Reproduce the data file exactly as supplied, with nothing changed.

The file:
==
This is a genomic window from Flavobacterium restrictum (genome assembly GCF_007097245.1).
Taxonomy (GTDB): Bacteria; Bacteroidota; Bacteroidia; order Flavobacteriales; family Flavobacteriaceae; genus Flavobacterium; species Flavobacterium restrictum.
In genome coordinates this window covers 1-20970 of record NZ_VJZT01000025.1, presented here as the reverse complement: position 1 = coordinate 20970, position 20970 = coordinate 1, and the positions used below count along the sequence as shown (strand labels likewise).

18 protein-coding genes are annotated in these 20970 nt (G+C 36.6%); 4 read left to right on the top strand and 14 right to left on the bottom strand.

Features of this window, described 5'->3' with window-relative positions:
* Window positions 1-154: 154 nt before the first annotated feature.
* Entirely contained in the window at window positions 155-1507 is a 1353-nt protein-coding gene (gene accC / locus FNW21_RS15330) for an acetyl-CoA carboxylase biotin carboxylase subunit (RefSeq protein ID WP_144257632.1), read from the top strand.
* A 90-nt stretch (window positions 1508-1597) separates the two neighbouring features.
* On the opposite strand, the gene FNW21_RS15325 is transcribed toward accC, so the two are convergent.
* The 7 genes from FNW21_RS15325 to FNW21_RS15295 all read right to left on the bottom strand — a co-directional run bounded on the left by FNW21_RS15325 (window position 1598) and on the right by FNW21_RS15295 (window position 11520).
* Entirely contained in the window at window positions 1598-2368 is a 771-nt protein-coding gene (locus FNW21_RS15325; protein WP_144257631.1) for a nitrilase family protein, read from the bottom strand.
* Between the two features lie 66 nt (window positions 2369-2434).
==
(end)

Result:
This is a genomic window from Flavobacterium restrictum (genome assembly GCF_007097245.1).
Taxonomy (GTDB): Bacteria; Bacteroidota; Bacteroidia; order Flavobacteriales; family Flavobacteriaceae; genus Flavobacterium; species Flavobacterium restrictum.
In genome coordinates this window covers 1-20970 of record NZ_VJZT01000025.1, presented here as the reverse complement: position 1 = coordinate 20970, position 20970 = coordinate 1, and the positions used below count along the sequence as shown (strand labels likewise).

18 protein-coding genes are annotated in these 20970 nt (G+C 36.6%); 4 read left to right on the top strand and 14 right to left on the bottom strand.

Features of this window, described 5'->3' with window-relative positions:
* Window positions 1-154: 154 nt before the first annotated feature.
* Entirely contained in the window at window positions 155-1507 is a 1353-nt protein-coding gene (gene accC / locus FNW21_RS15330) for an acetyl-CoA carboxylase biotin carboxylase subunit (RefSeq protein ID WP_144257632.1), read from the top strand.
* A 90-nt stretch (window positions 1508-1597) separates the two neighbouring features.
* On the opposite strand, the gene FNW21_RS15325 is transcribed toward accC, so the two are convergent.
* The 7 genes from FNW21_RS15325 to FNW21_RS15295 all read right to left on the bottom strand — a co-directional run bounded on the left by FNW21_RS15325 (window position 1598) and on the right by FNW21_RS15295 (window position 11520).
* Entirely contained in the window at window positions 1598-2368 is a 771-nt protein-coding gene (locus FNW21_RS15325; protein WP_144257631.1) for a nitrilase family protein, read from the bottom strand.
* Between the two features lie 66 nt (window positions 2369-2434).